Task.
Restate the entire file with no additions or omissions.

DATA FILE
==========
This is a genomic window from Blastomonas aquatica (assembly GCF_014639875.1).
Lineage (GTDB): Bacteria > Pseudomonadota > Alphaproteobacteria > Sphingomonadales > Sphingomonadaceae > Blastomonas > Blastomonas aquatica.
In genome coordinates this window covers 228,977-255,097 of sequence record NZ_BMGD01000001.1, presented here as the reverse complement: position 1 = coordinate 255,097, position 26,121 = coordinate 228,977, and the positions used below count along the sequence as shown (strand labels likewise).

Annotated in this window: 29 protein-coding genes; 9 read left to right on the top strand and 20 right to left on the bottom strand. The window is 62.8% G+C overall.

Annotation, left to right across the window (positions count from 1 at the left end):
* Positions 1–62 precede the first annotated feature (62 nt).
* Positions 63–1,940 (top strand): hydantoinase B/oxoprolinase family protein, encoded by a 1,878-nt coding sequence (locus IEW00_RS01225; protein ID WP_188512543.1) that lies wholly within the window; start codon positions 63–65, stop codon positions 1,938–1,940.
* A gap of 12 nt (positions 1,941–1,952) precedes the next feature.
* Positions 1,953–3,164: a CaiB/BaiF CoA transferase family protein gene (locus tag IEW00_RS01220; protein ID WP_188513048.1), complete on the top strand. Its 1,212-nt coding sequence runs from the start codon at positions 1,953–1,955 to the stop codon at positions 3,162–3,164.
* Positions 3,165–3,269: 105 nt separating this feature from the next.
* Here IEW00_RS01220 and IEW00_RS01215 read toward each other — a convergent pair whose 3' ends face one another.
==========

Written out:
This is a genomic window from Blastomonas aquatica (assembly GCF_014639875.1).
Lineage (GTDB): Bacteria > Pseudomonadota > Alphaproteobacteria > Sphingomonadales > Sphingomonadaceae > Blastomonas > Blastomonas aquatica.
In genome coordinates this window covers 228,977-255,097 of sequence record NZ_BMGD01000001.1, presented here as the reverse complement: position 1 = coordinate 255,097, position 26,121 = coordinate 228,977, and the positions used below count along the sequence as shown (strand labels likewise).

Annotated in this window: 29 protein-coding genes; 9 read left to right on the top strand and 20 right to left on the bottom strand. The window is 62.8% G+C overall.

Annotation, left to right across the window (positions count from 1 at the left end):
* Positions 1–62 precede the first annotated feature (62 nt).
* Positions 63–1,940 (top strand): hydantoinase B/oxoprolinase family protein, encoded by a 1,878-nt coding sequence (locus IEW00_RS01225; protein ID WP_188512543.1) that lies wholly within the window; start codon positions 63–65, stop codon positions 1,938–1,940.
* A gap of 12 nt (positions 1,941–1,952) precedes the next feature.
* Positions 1,953–3,164: a CaiB/BaiF CoA transferase family protein gene (locus tag IEW00_RS01220; protein ID WP_188513048.1), complete on the top strand. Its 1,212-nt coding sequence runs from the start codon at positions 1,953–1,955 to the stop codon at positions 3,162–3,164.
* Positions 3,165–3,269: 105 nt separating this feature from the next.
* Here IEW00_RS01220 and IEW00_RS01215 read toward each other — a convergent pair whose 3' ends face one another.